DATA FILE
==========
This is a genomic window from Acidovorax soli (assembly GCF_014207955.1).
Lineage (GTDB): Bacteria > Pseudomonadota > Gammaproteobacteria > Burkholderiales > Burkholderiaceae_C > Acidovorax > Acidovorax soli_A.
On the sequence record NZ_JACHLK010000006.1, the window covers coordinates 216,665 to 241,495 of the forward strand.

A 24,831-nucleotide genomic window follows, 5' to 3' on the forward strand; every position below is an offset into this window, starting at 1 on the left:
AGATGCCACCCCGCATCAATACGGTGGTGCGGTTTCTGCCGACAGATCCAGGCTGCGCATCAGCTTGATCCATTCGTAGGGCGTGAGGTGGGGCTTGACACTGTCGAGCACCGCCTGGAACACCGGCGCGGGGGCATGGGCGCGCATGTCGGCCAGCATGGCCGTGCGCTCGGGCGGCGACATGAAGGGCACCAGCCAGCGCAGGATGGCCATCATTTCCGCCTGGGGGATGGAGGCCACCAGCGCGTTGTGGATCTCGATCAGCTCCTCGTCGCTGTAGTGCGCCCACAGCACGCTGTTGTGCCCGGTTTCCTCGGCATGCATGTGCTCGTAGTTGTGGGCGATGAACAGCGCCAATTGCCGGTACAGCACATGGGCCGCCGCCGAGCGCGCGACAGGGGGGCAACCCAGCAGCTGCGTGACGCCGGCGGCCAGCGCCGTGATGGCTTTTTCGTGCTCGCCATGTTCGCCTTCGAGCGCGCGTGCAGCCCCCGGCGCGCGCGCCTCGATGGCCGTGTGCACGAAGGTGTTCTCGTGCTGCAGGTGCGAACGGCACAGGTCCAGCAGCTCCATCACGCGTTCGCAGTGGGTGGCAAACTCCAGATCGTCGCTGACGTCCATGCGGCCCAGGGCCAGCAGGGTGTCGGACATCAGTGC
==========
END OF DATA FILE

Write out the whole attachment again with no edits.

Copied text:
This is a genomic window from Acidovorax soli (assembly GCF_014207955.1).
Lineage (GTDB): Bacteria > Pseudomonadota > Gammaproteobacteria > Burkholderiales > Burkholderiaceae_C > Acidovorax > Acidovorax soli_A.
On the sequence record NZ_JACHLK010000006.1, the window covers coordinates 216,665 to 241,495 of the forward strand.

A 24,831-nucleotide genomic window follows, 5' to 3' on the forward strand; every position below is an offset into this window, starting at 1 on the left:
AGATGCCACCCCGCATCAATACGGTGGTGCGGTTTCTGCCGACAGATCCAGGCTGCGCATCAGCTTGATCCATTCGTAGGGCGTGAGGTGGGGCTTGACACTGTCGAGCACCGCCTGGAACACCGGCGCGGGGGCATGGGCGCGCATGTCGGCCAGCATGGCCGTGCGCTCGGGCGGCGACATGAAGGGCACCAGCCAGCGCAGGATGGCCATCATTTCCGCCTGGGGGATGGAGGCCACCAGCGCGTTGTGGATCTCGATCAGCTCCTCGTCGCTGTAGTGCGCCCACAGCACGCTGTTGTGCCCGGTTTCCTCGGCATGCATGTGCTCGTAGTTGTGGGCGATGAACAGCGCCAATTGCCGGTACAGCACATGGGCCGCCGCCGAGCGCGCGACAGGGGGGCAACCCAGCAGCTGCGTGACGCCGGCGGCCAGCGCCGTGATGGCTTTTTCGTGCTCGCCATGTTCGCCTTCGAGCGCGCGTGCAGCCCCCGGCGCGCGCGCCTCGATGGCCGTGTGCACGAAGGTGTTCTCGTGCTGCAGGTGCGAACGGCACAGGTCCAGCAGCTCCATCACGCGTTCGCAGTGGGTGGCAAACTCCAGATCGTCGCTGACGTCCATGCGGCCCAGGGCCAGCAGGGTGTCGGACATCAGTGC